Nestorianism goes, well, “out-of-its-way” to overly emphasize the disunion, or, at best, a very loose union between the human and Divine natures of Jesus, preferring the term Christotokos, in terms of whom Mary gave birth to; arguing that it was only the humanity of Christ which was born at the Incarnation, and not the Deity.  Conversely, the implication, at least, with Theotokos, possibly, Nestorians would argue, was it suggesting the Divine nature was also somehow created at the Incarnation?, which they could not stand.  However, Theotokos, properly understood, contains none of these objected to and objectionable connotations.  Nestorianism is a clear heresy from orthodox Christianity, negating the hypostatic, ὑπόστασις, union.  (How’s that for ten cent words?  Church techno speak! It helps to know a little Greek, Latin, & Hebrew.  It does.    Nicean orthodox Christianity says “True God & True Man”, in which it means:  two unique, full, complete natures, perfectly united in one person.  Dear Reverend Fathers on this distribution, how did I do?  Whew!  Did I pass?    These distinctions are NOT trivial, meaningless, nor unimportant.  Depending on how the Church defines the nature of Christ, it gives a whole new reading, meaning, & coloring to the interpretation of Scripture, tough enough as it is.  Better get it right!  Better!  🙂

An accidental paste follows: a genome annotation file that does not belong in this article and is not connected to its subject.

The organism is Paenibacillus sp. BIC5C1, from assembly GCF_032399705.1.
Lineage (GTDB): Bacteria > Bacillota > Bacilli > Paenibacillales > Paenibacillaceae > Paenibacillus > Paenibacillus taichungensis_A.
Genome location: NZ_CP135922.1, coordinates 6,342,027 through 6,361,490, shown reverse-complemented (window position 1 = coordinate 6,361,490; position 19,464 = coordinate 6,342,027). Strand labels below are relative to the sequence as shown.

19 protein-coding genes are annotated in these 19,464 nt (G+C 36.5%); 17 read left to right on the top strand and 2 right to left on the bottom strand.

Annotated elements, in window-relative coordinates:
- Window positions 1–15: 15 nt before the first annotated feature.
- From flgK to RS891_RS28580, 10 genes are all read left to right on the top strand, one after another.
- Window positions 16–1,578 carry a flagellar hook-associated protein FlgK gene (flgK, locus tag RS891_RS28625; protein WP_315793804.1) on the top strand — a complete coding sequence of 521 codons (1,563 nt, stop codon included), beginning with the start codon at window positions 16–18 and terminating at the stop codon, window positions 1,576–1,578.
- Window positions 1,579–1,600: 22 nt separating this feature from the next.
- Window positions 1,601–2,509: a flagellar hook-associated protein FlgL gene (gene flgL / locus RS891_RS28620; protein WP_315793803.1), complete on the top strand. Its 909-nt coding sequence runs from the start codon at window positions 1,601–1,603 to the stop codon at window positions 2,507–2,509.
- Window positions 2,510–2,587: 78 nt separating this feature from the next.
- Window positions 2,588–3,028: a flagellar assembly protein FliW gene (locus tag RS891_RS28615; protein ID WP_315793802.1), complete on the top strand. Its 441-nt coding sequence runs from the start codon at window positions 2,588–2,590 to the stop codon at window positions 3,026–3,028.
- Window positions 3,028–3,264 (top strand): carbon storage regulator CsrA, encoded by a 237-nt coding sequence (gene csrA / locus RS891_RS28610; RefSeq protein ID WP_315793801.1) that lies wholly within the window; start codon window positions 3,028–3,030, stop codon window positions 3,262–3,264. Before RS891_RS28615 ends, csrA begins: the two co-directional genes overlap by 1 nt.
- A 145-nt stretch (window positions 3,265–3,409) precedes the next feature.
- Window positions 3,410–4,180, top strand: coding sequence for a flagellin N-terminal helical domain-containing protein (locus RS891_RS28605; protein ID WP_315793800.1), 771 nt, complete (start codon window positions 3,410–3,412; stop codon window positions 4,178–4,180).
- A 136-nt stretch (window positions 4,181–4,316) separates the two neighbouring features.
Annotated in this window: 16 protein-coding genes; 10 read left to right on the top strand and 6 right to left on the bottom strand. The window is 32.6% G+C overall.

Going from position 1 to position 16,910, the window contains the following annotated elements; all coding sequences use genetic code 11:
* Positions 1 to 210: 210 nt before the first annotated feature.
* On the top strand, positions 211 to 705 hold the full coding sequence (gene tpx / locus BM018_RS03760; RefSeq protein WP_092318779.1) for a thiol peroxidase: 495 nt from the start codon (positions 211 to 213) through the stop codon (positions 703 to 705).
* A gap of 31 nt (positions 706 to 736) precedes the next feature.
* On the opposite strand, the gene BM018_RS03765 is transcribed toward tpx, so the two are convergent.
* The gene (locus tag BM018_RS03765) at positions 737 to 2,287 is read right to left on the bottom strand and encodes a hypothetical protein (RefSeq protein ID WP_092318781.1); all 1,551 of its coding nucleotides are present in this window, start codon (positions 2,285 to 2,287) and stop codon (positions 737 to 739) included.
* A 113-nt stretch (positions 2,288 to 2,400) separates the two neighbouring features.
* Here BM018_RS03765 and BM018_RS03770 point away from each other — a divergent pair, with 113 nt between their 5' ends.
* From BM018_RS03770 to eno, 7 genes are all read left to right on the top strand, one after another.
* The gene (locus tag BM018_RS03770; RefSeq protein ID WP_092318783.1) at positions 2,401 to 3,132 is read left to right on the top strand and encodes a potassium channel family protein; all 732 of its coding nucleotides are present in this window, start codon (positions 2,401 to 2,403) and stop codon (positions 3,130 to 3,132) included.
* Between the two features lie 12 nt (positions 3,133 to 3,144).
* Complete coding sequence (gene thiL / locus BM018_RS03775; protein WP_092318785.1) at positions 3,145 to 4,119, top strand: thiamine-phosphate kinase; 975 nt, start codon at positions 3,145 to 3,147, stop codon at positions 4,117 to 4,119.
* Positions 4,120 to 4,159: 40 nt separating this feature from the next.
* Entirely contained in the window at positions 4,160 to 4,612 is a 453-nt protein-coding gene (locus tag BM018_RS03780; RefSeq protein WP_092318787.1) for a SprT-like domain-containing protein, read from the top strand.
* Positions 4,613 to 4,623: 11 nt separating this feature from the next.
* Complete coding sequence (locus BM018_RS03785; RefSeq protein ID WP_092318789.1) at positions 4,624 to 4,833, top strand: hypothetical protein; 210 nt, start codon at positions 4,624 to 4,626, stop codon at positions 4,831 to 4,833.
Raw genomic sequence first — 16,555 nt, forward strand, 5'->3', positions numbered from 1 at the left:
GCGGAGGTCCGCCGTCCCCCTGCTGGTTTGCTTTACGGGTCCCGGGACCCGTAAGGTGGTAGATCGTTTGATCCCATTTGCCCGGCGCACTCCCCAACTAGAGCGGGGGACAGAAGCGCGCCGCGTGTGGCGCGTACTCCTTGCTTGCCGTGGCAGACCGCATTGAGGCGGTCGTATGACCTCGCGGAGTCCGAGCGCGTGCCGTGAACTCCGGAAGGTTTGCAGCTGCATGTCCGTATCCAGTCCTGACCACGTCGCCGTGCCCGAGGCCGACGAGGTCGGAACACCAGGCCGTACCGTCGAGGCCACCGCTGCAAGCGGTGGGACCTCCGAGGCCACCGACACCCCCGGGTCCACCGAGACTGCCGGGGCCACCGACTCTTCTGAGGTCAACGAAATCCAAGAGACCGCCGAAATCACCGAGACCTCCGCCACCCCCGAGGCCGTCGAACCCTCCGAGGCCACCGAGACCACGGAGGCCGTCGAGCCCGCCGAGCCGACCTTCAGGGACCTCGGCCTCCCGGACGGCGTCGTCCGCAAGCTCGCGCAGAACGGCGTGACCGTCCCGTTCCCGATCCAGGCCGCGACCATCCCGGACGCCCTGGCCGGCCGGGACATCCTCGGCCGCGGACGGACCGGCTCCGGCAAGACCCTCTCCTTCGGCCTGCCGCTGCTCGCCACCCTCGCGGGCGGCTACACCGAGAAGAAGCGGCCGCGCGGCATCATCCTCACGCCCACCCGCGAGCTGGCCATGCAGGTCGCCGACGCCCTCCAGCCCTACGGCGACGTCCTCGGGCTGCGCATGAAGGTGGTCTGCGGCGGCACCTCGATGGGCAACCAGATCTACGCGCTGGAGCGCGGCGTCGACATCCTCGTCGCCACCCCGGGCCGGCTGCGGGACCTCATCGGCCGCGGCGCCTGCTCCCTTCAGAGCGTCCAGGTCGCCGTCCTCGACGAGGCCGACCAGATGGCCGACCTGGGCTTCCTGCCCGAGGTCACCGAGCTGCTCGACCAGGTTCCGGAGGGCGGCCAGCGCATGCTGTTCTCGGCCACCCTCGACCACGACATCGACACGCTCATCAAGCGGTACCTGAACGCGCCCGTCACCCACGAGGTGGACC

Cyril was the bedrock for the third general Council of Ephesus in 431, which declared Nestorianism a heresy. Oddly enough, a group of bishops that sided with Nestorius convened their own council after the one at Ephesus and deposed Cyril (this is the point where Cyril and Nestorius got arrested by the Emperor).

The exegetical works of St. Cyril are very numerous. The seventeen books “On Adoration in Spirit and in Truth” are an exposition of the typical and spiritual nature of the Old Law. The Glaphyra or “brilliant”, Commentaries on Pentateuch are of the same nature. Long explanations of Isaiah and of the minor Prophets give a mystical interpretation, after the Alexandrian manner. Only fragments are extant of other works on the Old Testament, as well as of expositions of Matthew, Luke, and some of the Epistles, but of that of St. Luke much is preserved in a Syriac version. Of St. Cyril’s sermons and letters the most interesting are those which concern the Nestorian controversy. Of a great apologetic work in the twenty books against Julian the Apostate ten books remain. Among his theological treatises we have two large works and one small one on the Holy Trinity, and a number of treatises and tracts belonging to the Nestorian controversy.